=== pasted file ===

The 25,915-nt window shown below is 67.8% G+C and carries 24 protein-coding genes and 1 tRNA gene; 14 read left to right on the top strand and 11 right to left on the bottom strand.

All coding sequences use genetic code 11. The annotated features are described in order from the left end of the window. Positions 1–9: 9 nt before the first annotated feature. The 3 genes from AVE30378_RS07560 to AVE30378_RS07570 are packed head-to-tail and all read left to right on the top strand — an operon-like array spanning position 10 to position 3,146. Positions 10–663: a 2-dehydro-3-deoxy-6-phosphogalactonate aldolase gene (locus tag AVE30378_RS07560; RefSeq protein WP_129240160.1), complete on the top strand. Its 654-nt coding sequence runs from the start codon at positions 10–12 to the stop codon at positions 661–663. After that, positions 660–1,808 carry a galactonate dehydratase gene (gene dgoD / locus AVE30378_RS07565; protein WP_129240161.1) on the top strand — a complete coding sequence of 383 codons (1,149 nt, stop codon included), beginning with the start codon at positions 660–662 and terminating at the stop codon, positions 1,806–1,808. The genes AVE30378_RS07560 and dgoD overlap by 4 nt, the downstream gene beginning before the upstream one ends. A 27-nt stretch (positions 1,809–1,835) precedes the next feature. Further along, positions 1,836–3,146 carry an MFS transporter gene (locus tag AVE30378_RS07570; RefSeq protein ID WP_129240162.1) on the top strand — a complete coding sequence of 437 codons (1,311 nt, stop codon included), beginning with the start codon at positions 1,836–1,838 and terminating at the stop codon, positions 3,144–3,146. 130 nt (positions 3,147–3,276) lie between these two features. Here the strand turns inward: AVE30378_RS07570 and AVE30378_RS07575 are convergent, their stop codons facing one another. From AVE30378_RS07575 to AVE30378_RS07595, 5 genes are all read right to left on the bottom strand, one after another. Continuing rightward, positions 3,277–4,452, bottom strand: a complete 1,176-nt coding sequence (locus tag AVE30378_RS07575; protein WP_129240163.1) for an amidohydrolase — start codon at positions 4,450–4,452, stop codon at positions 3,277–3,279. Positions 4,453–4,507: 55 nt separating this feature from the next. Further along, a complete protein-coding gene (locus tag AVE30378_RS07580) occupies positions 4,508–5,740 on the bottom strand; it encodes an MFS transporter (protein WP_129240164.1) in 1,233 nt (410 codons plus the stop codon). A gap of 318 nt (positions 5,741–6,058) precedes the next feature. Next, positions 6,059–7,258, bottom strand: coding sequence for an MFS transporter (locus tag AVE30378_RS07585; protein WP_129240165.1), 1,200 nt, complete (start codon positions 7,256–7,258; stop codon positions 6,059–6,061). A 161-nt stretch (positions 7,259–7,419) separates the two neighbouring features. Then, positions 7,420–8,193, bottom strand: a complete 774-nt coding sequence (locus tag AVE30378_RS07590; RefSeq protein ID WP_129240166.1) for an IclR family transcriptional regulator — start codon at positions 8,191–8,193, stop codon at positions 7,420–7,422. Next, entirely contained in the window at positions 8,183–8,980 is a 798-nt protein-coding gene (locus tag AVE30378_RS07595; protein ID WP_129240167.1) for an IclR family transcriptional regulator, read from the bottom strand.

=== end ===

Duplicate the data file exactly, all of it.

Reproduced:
The 25,915-nt window shown below is 67.8% G+C and carries 24 protein-coding genes and 1 tRNA gene; 14 read left to right on the top strand and 11 right to left on the bottom strand.

All coding sequences use genetic code 11. The annotated features are described in order from the left end of the window. Positions 1–9: 9 nt before the first annotated feature. The 3 genes from AVE30378_RS07560 to AVE30378_RS07570 are packed head-to-tail and all read left to right on the top strand — an operon-like array spanning position 10 to position 3,146. Positions 10–663: a 2-dehydro-3-deoxy-6-phosphogalactonate aldolase gene (locus tag AVE30378_RS07560; RefSeq protein WP_129240160.1), complete on the top strand. Its 654-nt coding sequence runs from the start codon at positions 10–12 to the stop codon at positions 661–663. After that, positions 660–1,808 carry a galactonate dehydratase gene (gene dgoD / locus AVE30378_RS07565; protein WP_129240161.1) on the top strand — a complete coding sequence of 383 codons (1,149 nt, stop codon included), beginning with the start codon at positions 660–662 and terminating at the stop codon, positions 1,806–1,808. The genes AVE30378_RS07560 and dgoD overlap by 4 nt, the downstream gene beginning before the upstream one ends. A 27-nt stretch (positions 1,809–1,835) precedes the next feature. Further along, positions 1,836–3,146 carry an MFS transporter gene (locus tag AVE30378_RS07570; RefSeq protein ID WP_129240162.1) on the top strand — a complete coding sequence of 437 codons (1,311 nt, stop codon included), beginning with the start codon at positions 1,836–1,838 and terminating at the stop codon, positions 3,144–3,146. 130 nt (positions 3,147–3,276) lie between these two features. Here the strand turns inward: AVE30378_RS07570 and AVE30378_RS07575 are convergent, their stop codons facing one another. From AVE30378_RS07575 to AVE30378_RS07595, 5 genes are all read right to left on the bottom strand, one after another. Continuing rightward, positions 3,277–4,452, bottom strand: a complete 1,176-nt coding sequence (locus tag AVE30378_RS07575; protein WP_129240163.1) for an amidohydrolase — start codon at positions 4,450–4,452, stop codon at positions 3,277–3,279. Positions 4,453–4,507: 55 nt separating this feature from the next. Further along, a complete protein-coding gene (locus tag AVE30378_RS07580) occupies positions 4,508–5,740 on the bottom strand; it encodes an MFS transporter (protein WP_129240164.1) in 1,233 nt (410 codons plus the stop codon). A gap of 318 nt (positions 5,741–6,058) precedes the next feature. Next, positions 6,059–7,258, bottom strand: coding sequence for an MFS transporter (locus tag AVE30378_RS07585; protein WP_129240165.1), 1,200 nt, complete (start codon positions 7,256–7,258; stop codon positions 6,059–6,061). A 161-nt stretch (positions 7,259–7,419) separates the two neighbouring features. Then, positions 7,420–8,193, bottom strand: a complete 774-nt coding sequence (locus tag AVE30378_RS07590; RefSeq protein ID WP_129240166.1) for an IclR family transcriptional regulator — start codon at positions 8,191–8,193, stop codon at positions 7,420–7,422. Next, entirely contained in the window at positions 8,183–8,980 is a 798-nt protein-coding gene (locus tag AVE30378_RS07595; protein ID WP_129240167.1) for an IclR family transcriptional regulator, read from the bottom strand.